Shell Pakistan Announces Parent Company’s Exit, Share Sale to Occur
Karachi, June 14 (Reuters) – Shell Pakistan (SHEL.PSX) disclosed on Wednesday its plans for its parent company, Shell Petroleum Company, to exit the Pakistani market by selling its majority stake of 77% in the local business.
This decision comes in response to the financial challenges faced by Shell Pakistan (SPL) in 2022, including losses attributed to fluctuating exchange rates, devaluation of the Pakistani rupee, and overdue receivables. Additionally, the country’s financial crisis and economic slowdown further influenced this strategic move.
“To streamline and enhance our portfolio, Shell Petroleum Company Ltd… has initiated the process of divesting its 77.42% shareholding in Shell Pakistan Ltd,” stated a spokesperson for Shell Pakistan in an email to Reuters.
This divestment encompasses “all of SPL’s Downstream businesses and SPL’s 26% ownership of Pak-Arab Pipeline Company Ltd (PAPCO),” the spokesperson added. The Downstream businesses include Mobility and Lubricants.
SPL is currently listed on the Pakistan Stock Exchange, and the company clarified in a notification to the exchange that this announcement will have no immediate impact on SPL’s ongoing business operations, which will continue as usual.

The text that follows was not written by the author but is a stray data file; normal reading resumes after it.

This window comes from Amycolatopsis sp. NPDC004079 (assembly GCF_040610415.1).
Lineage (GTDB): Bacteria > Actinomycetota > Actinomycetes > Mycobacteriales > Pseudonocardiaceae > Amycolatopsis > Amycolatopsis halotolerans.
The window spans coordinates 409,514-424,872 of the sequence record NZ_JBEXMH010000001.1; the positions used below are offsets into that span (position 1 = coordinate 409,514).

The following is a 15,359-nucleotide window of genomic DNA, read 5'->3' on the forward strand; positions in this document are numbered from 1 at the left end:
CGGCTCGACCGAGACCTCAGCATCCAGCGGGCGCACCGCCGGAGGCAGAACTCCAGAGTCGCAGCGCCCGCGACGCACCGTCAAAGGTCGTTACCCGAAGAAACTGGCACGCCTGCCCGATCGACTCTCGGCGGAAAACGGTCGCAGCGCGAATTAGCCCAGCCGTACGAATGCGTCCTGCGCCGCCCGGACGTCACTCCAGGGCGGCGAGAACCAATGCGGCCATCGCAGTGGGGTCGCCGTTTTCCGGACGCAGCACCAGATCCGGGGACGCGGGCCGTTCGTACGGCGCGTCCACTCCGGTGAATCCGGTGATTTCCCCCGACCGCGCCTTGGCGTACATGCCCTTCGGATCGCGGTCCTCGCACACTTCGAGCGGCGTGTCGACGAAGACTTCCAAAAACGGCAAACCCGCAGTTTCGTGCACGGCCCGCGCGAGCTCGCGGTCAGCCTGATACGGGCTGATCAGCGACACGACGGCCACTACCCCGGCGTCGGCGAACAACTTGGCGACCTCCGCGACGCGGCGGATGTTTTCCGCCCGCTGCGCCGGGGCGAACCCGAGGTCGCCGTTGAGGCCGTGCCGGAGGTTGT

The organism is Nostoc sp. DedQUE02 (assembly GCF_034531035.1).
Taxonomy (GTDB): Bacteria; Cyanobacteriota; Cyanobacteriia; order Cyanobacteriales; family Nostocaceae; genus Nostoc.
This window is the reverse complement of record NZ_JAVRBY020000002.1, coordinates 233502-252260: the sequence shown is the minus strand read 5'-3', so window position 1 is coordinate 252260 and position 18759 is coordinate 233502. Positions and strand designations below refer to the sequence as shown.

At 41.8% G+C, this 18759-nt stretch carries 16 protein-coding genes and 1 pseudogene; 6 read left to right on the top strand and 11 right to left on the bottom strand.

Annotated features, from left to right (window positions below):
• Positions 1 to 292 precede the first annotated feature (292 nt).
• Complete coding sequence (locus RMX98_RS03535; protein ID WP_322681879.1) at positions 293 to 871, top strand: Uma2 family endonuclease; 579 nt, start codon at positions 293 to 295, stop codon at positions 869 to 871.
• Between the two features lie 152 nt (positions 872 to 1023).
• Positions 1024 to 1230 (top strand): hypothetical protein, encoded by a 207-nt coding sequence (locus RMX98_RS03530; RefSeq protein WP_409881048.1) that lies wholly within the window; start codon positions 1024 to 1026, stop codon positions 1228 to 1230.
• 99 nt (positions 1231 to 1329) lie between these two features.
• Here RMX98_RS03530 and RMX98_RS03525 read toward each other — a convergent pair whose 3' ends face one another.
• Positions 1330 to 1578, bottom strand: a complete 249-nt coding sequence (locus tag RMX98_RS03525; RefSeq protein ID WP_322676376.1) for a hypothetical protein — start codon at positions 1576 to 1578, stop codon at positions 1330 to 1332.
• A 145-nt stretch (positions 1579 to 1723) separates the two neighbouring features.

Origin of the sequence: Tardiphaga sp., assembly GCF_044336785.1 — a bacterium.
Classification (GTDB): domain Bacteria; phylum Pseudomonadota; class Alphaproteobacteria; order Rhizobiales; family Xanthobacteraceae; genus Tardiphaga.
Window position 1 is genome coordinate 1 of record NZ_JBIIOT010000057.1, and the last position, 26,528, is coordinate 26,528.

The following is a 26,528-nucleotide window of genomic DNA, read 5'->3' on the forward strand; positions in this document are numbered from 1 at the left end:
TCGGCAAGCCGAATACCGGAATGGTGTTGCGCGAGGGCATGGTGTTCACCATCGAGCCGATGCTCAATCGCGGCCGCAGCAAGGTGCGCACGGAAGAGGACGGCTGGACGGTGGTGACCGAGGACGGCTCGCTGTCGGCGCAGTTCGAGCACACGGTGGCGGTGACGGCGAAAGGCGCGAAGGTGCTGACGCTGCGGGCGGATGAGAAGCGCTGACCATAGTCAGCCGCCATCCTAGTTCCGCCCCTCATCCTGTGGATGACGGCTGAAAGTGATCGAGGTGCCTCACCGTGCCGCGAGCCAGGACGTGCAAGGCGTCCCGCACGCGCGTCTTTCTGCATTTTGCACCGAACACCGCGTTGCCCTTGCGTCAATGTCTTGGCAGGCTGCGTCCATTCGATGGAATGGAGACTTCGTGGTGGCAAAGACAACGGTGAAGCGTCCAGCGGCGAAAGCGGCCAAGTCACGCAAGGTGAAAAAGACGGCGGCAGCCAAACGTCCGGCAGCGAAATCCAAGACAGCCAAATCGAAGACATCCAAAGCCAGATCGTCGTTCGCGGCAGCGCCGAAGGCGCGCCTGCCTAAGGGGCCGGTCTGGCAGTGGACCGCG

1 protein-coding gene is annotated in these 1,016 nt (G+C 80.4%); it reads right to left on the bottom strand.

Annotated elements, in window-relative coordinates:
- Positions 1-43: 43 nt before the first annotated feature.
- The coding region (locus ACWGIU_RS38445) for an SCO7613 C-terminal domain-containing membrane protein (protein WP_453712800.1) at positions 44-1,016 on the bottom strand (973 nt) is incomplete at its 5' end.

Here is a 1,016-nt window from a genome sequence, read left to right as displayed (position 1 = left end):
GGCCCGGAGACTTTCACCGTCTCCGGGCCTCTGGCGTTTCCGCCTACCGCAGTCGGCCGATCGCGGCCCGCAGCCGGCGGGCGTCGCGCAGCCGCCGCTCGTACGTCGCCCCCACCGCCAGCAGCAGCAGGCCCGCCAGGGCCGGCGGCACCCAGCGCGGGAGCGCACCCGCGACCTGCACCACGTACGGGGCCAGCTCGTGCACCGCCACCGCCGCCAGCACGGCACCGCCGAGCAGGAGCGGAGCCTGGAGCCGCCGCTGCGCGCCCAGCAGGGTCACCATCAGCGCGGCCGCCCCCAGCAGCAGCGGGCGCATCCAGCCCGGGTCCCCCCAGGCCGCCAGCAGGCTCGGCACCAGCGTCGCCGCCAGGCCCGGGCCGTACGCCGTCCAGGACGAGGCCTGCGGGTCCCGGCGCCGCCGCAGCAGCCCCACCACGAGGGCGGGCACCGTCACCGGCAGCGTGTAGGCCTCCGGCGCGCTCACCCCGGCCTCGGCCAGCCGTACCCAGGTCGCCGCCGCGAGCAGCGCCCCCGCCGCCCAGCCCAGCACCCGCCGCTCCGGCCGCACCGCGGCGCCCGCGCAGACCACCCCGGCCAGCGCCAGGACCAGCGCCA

Shell's Exit from Pakistan Unit
Shell Announces Intention to Sell Stake, Focuses on Divestment Process
In a recent notice, it was revealed that Shell Petroleum Company has informed its board of directors about its plans to sell its stake. The decision was made during a meeting held on June 14, with Shell emphasizing its commitment to transparency throughout the process.
The spokesperson emphasized that these choices were made after careful consideration, with Shell’s main objective now being the execution of a safe and seamless divestment while ensuring the continuity of secure and reliable operations.
During the course of 2022, Shell successfully generated $2.1 billion from divestments, a decrease compared to the $15.1 billion achieved in 2021, which included the divestment of Permian assets. As part of its ongoing evaluation, Shell also announced a strategic review of its energy and chemicals assets located in Bukom and Jurong Island, Singapore.
Wael Sawan, the new CEO, unveiled plans to enhance shareholder value through increased dividends and share buybacks, all while maintaining steady oil output until 2030.
Reporting by Ariba Shahid; Writing by Sakshi Dayal and Gibran Peshimam; Editing by David Evans, Jan Harvey, Kirsten Donovan